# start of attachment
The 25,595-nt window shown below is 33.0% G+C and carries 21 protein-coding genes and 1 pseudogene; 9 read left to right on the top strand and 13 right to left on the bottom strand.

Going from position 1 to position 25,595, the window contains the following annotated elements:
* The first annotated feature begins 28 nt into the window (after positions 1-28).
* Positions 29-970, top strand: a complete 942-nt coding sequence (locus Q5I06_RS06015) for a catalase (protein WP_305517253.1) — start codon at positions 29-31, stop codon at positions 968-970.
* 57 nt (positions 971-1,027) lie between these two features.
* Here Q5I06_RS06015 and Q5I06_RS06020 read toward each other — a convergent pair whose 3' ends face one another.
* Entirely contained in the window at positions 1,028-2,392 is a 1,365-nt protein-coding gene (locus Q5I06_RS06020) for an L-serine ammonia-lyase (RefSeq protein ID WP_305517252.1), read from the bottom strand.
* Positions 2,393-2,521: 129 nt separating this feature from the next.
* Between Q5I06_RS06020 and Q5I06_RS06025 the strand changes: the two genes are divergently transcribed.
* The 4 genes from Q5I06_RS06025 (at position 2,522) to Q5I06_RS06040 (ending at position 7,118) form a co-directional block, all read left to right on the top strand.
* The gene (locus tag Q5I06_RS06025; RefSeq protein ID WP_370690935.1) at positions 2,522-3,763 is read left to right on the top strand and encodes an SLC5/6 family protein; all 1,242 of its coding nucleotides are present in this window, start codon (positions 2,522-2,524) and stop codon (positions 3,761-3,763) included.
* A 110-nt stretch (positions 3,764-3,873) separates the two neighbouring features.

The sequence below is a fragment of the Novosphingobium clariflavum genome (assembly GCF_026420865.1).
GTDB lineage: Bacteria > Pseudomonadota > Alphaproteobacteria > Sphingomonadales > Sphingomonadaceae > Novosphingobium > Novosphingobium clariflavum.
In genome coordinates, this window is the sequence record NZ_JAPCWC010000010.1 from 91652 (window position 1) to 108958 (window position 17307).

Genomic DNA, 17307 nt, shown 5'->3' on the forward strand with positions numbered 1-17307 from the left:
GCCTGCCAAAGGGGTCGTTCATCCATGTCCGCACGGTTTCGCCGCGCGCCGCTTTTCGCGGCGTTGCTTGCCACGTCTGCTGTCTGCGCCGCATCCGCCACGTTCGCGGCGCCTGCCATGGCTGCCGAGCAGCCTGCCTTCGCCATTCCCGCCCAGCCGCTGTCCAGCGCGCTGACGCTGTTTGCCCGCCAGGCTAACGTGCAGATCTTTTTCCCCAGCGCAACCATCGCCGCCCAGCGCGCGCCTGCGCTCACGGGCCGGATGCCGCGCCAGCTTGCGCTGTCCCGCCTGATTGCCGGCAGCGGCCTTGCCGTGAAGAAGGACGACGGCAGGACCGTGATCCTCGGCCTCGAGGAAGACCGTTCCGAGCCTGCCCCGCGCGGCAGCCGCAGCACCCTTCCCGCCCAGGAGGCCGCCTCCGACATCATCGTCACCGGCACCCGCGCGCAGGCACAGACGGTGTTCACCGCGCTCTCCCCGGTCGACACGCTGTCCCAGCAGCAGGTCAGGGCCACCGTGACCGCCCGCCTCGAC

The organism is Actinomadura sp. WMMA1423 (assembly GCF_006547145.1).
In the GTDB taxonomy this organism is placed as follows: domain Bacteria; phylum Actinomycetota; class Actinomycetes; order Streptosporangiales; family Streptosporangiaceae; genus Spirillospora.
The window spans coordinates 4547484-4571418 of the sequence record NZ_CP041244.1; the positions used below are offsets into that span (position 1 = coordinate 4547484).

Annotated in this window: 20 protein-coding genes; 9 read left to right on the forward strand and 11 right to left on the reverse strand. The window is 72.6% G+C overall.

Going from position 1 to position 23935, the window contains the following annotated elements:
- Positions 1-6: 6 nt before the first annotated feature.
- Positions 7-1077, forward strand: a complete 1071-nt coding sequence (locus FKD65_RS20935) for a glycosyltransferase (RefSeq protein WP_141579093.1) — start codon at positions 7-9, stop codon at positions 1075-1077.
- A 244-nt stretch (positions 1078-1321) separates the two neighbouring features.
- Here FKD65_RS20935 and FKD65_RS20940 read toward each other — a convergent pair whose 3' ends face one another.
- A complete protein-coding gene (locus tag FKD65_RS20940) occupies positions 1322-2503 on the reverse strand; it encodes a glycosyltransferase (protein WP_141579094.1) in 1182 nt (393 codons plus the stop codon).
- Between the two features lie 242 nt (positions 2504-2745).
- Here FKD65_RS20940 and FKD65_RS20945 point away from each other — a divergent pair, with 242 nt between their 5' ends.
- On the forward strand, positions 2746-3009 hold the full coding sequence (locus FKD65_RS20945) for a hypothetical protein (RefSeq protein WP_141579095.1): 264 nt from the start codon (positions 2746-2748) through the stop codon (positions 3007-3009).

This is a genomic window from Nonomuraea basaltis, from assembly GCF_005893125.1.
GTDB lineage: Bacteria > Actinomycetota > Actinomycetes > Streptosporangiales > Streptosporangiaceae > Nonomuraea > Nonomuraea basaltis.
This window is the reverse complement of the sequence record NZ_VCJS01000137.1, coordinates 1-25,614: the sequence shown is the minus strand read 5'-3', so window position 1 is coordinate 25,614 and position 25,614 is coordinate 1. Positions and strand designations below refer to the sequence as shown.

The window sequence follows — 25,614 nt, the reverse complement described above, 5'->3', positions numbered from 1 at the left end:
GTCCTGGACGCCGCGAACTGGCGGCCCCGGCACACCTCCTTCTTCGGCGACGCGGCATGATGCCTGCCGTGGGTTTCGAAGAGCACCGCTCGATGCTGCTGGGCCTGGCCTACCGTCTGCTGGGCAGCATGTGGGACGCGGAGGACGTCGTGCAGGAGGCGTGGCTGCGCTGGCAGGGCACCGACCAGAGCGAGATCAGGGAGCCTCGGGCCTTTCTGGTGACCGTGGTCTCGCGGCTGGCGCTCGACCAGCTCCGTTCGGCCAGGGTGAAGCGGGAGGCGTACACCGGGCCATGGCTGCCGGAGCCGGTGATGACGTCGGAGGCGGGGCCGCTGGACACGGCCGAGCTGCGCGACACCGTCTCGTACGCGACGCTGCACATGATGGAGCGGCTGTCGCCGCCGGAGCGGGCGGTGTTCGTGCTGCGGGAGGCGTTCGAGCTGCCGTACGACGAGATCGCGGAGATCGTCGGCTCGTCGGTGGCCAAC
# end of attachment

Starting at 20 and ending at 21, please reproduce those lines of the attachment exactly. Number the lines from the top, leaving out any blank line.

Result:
The window spans coordinates 4547484-4571418 of the sequence record NZ_CP041244.1; the positions used below are offsets into that span (position 1 = coordinate 4547484).

Annotated in this window: 20 protein-coding genes; 9 read left to right on the forward strand and 11 right to left on the reverse strand. The window is 72.6% G+C overall.